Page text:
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JULY 2009


(Vol. 1 - No. 2)

No part of “Interview with Dana” may be reproduced in any form by any means without prior written consent from Dana Da Designated Hata®. For permission or interview requests, please contact


A rtist s p ot l i g ht:


While traveling in New York, I decided to make one of those late night visits to the studio to see what was on and poppin in the streets of this concrete jungle. From the moment I stepped off the elevator and through the big black doors of Murder Inc.’s recording studio, I was captivated by the sound of the music emulating outside from one of the booths. Inside there sat a few people just bobbing their heads and jamming. As the sound dissipated, Ja Rule moved around the room giving his seal of approval by stating, “this is our year” to everyone in the room. I watched and listened as Somong threw on joint after joint with an undying audience of head boppers. Then without notice, he casually walked over to the keyboard, tickled the keys, and started belting out notes. My interest was peaked and the man they call “SO” for short agreed to grant this hater an interview. Nobody’s Fan™


Personal Stats

Home Town:

Palm Beach County, Florida, since the age of five Age:

Early 20’s Favorite Snack:


D: I see that you got some skills on a couple of instruments. What would you say are your two favorite instruments of choice? S: I would have to say that percussion and piano are my two instruments of choice because those were the two instruments that I learned how to play first. It wasn’t even a learn thing…it was just that I picked it up.

Musical Influences:

Prince Favorite Movie:

Purple Rain, and The Mack Label:

Negotiating with a Major

D: Picked it up? Self taught? S: Self taught. D: Interesting. S: I play piano by ear and I learned the drums in middle school. D: What’s your ethnic background? S: Korean and African American. There are a lot of things in my genes like everybody else. I’ve got Jamaican, Baha-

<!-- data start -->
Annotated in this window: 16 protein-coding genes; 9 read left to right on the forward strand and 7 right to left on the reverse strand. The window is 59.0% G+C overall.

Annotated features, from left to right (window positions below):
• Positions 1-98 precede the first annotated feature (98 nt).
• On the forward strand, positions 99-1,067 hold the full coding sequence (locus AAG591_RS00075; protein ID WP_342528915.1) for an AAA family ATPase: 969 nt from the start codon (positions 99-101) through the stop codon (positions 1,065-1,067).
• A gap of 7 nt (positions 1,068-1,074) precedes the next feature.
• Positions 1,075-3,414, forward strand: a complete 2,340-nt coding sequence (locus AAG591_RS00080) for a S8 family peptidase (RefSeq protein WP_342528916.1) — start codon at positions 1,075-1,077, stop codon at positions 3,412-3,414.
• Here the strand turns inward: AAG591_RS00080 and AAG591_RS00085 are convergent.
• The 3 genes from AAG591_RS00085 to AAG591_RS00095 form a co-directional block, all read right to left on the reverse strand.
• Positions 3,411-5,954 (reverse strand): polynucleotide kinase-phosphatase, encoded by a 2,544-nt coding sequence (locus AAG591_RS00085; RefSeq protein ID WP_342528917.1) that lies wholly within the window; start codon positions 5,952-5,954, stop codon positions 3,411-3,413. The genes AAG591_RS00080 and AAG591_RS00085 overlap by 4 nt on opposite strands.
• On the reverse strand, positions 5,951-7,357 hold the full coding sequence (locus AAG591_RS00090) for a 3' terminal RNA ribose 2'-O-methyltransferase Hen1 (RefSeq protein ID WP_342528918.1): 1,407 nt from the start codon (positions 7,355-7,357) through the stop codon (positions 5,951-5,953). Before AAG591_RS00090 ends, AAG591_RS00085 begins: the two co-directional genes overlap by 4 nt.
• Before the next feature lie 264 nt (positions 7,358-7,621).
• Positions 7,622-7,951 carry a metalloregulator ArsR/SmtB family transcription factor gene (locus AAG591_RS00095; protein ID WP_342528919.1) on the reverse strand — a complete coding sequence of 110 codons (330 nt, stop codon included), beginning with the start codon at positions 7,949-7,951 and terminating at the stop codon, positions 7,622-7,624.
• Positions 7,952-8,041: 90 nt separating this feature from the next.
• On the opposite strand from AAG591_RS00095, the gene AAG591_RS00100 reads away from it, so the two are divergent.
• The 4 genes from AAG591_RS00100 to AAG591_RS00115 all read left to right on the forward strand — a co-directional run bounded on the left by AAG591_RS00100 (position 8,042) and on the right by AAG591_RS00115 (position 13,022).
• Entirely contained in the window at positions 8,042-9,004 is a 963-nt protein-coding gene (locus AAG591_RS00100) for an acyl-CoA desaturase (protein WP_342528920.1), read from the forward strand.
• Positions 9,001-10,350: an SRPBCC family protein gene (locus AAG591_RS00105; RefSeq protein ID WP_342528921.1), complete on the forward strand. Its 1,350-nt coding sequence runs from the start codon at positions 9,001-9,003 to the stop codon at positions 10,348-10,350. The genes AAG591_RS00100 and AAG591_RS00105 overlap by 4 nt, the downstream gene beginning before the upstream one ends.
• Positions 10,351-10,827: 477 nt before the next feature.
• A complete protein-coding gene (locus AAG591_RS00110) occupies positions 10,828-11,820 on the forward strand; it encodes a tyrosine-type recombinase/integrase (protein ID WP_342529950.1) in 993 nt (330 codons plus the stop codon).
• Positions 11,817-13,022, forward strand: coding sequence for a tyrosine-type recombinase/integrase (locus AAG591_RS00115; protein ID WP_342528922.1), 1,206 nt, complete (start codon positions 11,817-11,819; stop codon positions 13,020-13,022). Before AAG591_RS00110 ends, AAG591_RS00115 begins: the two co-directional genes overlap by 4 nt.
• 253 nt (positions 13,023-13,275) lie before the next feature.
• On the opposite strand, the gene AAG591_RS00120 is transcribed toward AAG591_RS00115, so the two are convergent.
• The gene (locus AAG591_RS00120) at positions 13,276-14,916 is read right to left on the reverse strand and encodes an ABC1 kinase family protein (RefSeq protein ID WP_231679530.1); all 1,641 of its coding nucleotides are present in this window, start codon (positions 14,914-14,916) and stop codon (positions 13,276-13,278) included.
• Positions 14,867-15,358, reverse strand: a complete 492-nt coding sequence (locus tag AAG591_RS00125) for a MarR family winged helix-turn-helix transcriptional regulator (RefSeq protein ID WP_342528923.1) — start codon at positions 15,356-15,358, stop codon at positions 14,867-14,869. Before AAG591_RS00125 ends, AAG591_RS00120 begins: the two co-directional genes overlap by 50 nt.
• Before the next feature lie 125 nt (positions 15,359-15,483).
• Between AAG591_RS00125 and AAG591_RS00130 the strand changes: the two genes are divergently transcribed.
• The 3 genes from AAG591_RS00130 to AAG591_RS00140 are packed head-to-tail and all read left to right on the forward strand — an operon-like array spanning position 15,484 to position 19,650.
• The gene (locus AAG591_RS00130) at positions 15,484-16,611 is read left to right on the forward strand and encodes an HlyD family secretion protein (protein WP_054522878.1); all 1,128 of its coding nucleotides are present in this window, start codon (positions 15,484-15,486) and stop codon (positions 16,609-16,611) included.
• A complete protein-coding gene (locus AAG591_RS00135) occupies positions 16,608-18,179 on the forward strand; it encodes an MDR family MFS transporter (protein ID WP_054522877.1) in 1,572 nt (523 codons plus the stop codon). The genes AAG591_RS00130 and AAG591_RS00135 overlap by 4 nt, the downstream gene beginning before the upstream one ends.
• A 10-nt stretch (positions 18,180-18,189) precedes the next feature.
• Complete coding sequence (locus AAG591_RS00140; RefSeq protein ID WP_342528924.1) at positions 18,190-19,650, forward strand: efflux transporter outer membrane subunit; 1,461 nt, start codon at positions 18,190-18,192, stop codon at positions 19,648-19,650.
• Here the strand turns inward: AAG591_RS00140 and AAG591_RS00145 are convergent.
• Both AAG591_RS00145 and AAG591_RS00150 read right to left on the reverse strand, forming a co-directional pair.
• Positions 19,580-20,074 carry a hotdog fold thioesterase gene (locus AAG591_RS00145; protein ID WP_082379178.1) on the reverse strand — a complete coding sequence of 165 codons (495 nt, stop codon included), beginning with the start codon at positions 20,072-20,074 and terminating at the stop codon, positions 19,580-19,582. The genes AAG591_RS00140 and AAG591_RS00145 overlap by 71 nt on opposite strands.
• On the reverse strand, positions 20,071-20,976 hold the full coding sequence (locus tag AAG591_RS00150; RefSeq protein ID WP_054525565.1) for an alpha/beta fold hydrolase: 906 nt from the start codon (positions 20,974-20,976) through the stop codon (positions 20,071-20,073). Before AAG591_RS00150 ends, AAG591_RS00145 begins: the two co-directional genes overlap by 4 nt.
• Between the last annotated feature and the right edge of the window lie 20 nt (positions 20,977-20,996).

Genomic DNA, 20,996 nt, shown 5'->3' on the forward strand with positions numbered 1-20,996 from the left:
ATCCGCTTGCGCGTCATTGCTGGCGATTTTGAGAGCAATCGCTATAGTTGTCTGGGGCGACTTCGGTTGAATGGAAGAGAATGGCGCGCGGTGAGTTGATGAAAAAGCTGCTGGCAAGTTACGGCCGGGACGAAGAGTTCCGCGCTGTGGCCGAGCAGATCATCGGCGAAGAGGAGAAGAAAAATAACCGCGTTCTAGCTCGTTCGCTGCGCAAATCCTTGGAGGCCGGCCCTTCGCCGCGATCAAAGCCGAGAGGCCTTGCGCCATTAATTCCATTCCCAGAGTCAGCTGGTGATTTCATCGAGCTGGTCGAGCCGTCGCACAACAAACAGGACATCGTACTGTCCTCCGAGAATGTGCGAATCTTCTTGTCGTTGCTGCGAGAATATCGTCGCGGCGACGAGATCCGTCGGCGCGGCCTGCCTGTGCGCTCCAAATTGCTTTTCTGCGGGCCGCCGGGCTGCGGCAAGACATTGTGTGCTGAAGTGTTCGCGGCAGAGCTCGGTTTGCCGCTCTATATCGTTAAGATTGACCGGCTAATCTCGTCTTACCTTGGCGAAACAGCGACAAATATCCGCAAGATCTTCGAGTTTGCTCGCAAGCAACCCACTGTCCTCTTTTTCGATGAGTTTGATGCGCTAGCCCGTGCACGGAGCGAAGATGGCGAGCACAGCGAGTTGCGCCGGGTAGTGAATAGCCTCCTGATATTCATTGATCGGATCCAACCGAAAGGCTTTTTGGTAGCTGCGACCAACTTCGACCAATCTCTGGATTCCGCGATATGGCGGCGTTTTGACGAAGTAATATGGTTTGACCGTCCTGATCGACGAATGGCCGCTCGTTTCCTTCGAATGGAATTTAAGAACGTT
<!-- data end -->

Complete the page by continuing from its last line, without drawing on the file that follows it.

mian, White… it’s a lot of things. My mother is Korean and my father is African American. I was born in Korea but I’ve always been in Florida. D: You’ll have a lot of women out there who will want to have your baby. S: I am single…old enough to drink… and I have a license…(laughing) D: Even though you’re Black and Koren the first thing people are going to see is your eyes and automatically assume that you’re Korean. So when they hear your music… S: People go crazy. D: Like even though Obama is Black and White they just see Black. But even though your Black and Korean they’re going to see Korean but obviously you have soul. S: I like the fact that people see my Korean first. I think that I would get accepted too easily if they did see my Black side first. So being the fact that I’m Korean or look Korean in an urban market, I’ve always had to prove myself; which is cool. It always tested my strength no matter what and I feel that you don’t know how strong you are un-

less everyday your strength is tested. Sometimes it gets tiresome and you want to quit and give in or whatever, but I’m just blessed with the fact that everyday is a test of faith, a test of my strength. If I walk into a room full of singers that are off, a different type of species and then here I am of a different type of species, and I sound just like them… they’re like he’s not suppose to sound like that…he’s not… (laughing) D: I like that. S: I love it! You know there are a lot of people that are like you don’t sound like you look, or you don’t sound like how you talk. I feel like music is just a whole other language and it’s mutual. No matter what you do, it’s mutual. D: Yeah music crosses all boundaries. S: And it’s definitely is a crazy lifestyle. D: When I walked into the studio I wanted to personally see what you were doing and hear what you’ve been working on. That’s why I didn’t introduce myself to you right away. S: To be honest with you… I focused Nobody’s Fan™